I wasn’t doing any sports at all until seven months ago. My awakening came when I saw someone with a six pack abs in real life. That guy wasn’t a fitness model on the cover of a magazine. He wasn’t a professional athlete. He had an office job just like me.
Then I looked at my body in the mirror. All of my muscles were weak. The only thing that stood out was my belly. It was a pretty embarrassing sight to be honest. If that guy could do it, I could do it as well. I started to do sit-ups at home. As you can imagine, they didn’t help at all.
There was an empty commercial space next to my home and I was dreaming about a gym opening there. And then guess what happened. A gym opened there eight months ago. It took me a month to sign up to that gym.
I was embarrassed to go to a gym. I thought I was too weak. But then I did it anyway. Well, watching hours of Rich Piana videos on YouTube helped me with the inspiration and encouragement.
Start with a Big Bang
When I finally made the leap, I decided to go full steam ahead. I put a lot of work into designing my weekly work out plan, diet, supplementation, and resting. I worked out an hour in the gym with weights and an hour in the park doing cardio. I did that three days every four days. I had a rest day one day out of every four days.
What Gets Measured, Gets Improved
I kept track of progress in the gym with weights as well as with a heartbeat monitor when doing cardio in the park. I measured the calories and protein I consumed to make sure that I wasn’t undernourished. I paid attention to my rest and sleep to get enough of that.
Know When to Dial Down
Training became the main priority of my life for a month or two. That was good at the beginning, but at a certain moment, I realized that I had other responsibilities in life. Two hours a day of training was getting into the way of my other responsibilities.
In order to have a more balanced life, I reduced my training to one hour a day, six days a week, three days in the gym training with weights and three days at home doing cardio on a stationary bike. I also moved my training time to evening, after work, just before eating.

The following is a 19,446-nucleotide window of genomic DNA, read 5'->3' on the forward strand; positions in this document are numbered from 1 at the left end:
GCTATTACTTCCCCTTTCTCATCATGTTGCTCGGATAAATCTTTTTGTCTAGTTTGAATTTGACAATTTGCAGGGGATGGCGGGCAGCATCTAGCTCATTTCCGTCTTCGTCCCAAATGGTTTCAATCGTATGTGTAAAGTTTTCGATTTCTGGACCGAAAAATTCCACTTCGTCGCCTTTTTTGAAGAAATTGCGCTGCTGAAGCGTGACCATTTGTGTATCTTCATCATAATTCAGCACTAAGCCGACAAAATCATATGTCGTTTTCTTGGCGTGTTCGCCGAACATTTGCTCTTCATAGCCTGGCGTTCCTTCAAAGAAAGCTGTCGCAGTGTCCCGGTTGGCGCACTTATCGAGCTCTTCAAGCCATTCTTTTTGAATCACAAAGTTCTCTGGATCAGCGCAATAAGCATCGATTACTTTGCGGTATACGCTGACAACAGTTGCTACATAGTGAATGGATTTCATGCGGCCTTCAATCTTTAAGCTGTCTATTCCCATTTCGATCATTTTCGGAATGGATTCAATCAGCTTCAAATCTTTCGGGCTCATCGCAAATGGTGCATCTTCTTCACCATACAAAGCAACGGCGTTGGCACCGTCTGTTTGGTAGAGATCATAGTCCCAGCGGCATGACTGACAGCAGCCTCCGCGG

Make It a Part of Your Daily Routine
I made training a part of my daily routine, just like brushing my teeth twice a day. It has its time in my daily and weekly calendars. That is critical. Why? Because I don’t need to think about it, just like I don’t think about brushing my teeth.
If I had to think about when I should go to gym, I guarantee you that I’ll find a million and one reasons to postpone it to the point of not doing it. Now, there’s no discussions, no hesitation. It’s all scheduled in stone. When the time comes, I make my gym bag and get my ass out of home into the cold night.
How to Go Over the Dip
After a few months, I lost my enthusiasm. It was all the same. Sure, I could vary my training and I did that. However, it was still boring compared to the light speed of our modern lives nowadays.
I filled my smartphone with podcasts and audible books and started to listen to them when working out in the gym. At home, I measure my heart speed and watch YouTube when doing cardio. Sure some distraction helps to go through the dip, but at the end of the day, the only thing that helps me go through the dip is self-discipline. Unfortunately, there’s no way around self-discipline and it’s self-discipline that determines the winners and losers at the end of the day.
If you want to start exercising and you have a busy life, here are the things that worked for me.
- Get inspired watching fitness influencers on YouTube and/or Instagram
- Sign up to a gym
- Get a stationary bike or elliptical at home
- Start with a big bang. Go full steam the first month or two
- Measure your progress.
- Eventually, dial it down to a sustainable level.
- Make it a part of your daily routine.
- Make it exciting by listening to podcasts, audible books, watching YouTube while exercising
- Work on your self-discipline.